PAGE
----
This is the fourth book I’ve read by Simon Garfield, so I already knew what to expect in terms of subject coverage and writing style for this one. He does not write straightforward histories of his chosen topics. Instead, he weaves personal narrative and experiences with interviews, research and seemingly random stuff in order to create interesting pieces of non-fiction. Timekeepers is no exception. It’s eccentric but it also makes you think.
The theme running through this book is how our obsession with time has impacted on our lives. This covers a fascinating variety of elements, including: the French Revolutionary calendar, why people still buy mechanical watches, the development of the CD, the metaphorical Doomsday Clock, the most famous photograph of the Vietnam War, the slow food movement and how the railways helped to synchronise time zones. Simon even has a go at watchmaking and also struggles on a car production line. He watches a 24-hour film and meets Roger Bannister. I was impressed at the number of different things packed into the book. It wasn’t always riveting, as some parts were more interesting to me than others. However, overall I’d say it was a good use of my reading time, although it’s not as good as his more recent book about miniature things.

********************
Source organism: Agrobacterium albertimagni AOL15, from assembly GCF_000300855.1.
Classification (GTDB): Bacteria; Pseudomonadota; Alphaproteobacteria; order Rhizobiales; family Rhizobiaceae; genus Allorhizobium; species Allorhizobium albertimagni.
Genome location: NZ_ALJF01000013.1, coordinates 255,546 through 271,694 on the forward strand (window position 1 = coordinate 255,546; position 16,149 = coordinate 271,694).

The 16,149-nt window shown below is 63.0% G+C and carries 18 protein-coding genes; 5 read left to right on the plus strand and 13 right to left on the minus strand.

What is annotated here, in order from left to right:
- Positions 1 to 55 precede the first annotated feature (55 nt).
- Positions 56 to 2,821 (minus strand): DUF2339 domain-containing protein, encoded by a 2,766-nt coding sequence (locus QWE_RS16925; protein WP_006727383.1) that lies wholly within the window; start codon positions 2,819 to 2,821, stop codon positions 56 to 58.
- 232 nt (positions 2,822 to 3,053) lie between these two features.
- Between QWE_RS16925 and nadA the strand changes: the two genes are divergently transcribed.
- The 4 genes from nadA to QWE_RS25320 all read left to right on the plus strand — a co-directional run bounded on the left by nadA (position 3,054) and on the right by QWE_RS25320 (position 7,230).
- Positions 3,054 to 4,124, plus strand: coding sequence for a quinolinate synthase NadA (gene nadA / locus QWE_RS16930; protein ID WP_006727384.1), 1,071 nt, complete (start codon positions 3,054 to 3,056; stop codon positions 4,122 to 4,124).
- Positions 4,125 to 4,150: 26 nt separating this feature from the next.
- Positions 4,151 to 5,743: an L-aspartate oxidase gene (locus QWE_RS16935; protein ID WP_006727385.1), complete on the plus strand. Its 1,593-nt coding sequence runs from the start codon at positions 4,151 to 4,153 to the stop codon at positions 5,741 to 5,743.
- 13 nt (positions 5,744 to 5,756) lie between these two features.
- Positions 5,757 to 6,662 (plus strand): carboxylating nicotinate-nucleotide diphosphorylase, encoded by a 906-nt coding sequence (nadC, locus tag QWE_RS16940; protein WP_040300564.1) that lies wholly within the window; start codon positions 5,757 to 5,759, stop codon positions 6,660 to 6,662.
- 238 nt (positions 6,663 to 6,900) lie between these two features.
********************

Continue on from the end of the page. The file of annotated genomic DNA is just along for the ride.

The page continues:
I think the book became less fascinating towards the end, but maybe this is because when I’m approaching the 300th page of any book, I get impatient to finish. I’m sure that this book could have been shorter without losing its essence. The section on time management self-help was somewhat dull, although it made a point about not having the time to read about how to free up your time.
In summary, this book is not a waste of time, providing that you like reading about time.
First published in 2016 by Canongate.
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